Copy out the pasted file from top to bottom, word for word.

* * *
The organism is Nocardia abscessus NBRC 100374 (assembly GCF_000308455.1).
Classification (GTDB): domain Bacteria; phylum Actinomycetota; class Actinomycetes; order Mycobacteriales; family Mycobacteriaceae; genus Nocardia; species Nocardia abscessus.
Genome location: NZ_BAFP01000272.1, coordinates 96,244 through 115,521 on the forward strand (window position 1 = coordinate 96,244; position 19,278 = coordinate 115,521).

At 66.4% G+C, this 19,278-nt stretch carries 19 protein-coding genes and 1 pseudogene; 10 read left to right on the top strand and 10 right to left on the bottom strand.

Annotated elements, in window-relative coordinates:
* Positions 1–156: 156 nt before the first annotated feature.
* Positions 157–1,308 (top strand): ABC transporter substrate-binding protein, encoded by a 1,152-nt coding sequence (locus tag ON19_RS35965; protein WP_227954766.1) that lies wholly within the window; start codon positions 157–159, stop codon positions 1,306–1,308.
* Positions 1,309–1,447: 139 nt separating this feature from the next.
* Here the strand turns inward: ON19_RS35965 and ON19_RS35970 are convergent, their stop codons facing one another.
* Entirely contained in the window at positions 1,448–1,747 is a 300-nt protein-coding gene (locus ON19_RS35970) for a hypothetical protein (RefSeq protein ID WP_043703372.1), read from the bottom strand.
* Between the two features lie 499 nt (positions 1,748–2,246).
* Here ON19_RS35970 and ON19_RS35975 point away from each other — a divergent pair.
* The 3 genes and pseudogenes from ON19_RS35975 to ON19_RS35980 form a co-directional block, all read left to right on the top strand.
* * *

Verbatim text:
The organism is Nocardia abscessus NBRC 100374 (assembly GCF_000308455.1).
Classification (GTDB): domain Bacteria; phylum Actinomycetota; class Actinomycetes; order Mycobacteriales; family Mycobacteriaceae; genus Nocardia; species Nocardia abscessus.
Genome location: NZ_BAFP01000272.1, coordinates 96,244 through 115,521 on the forward strand (window position 1 = coordinate 96,244; position 19,278 = coordinate 115,521).

At 66.4% G+C, this 19,278-nt stretch carries 19 protein-coding genes and 1 pseudogene; 10 read left to right on the top strand and 10 right to left on the bottom strand.

Annotated elements, in window-relative coordinates:
* Positions 1–156: 156 nt before the first annotated feature.
* Positions 157–1,308 (top strand): ABC transporter substrate-binding protein, encoded by a 1,152-nt coding sequence (locus tag ON19_RS35965; protein WP_227954766.1) that lies wholly within the window; start codon positions 157–159, stop codon positions 1,306–1,308.
* Positions 1,309–1,447: 139 nt separating this feature from the next.
* Here the strand turns inward: ON19_RS35965 and ON19_RS35970 are convergent, their stop codons facing one another.
* Entirely contained in the window at positions 1,448–1,747 is a 300-nt protein-coding gene (locus ON19_RS35970) for a hypothetical protein (RefSeq protein ID WP_043703372.1), read from the bottom strand.
* Between the two features lie 499 nt (positions 1,748–2,246).
* Here ON19_RS35970 and ON19_RS35975 point away from each other — a divergent pair.
* The 3 genes and pseudogenes from ON19_RS35975 to ON19_RS35980 form a co-directional block, all read left to right on the top strand.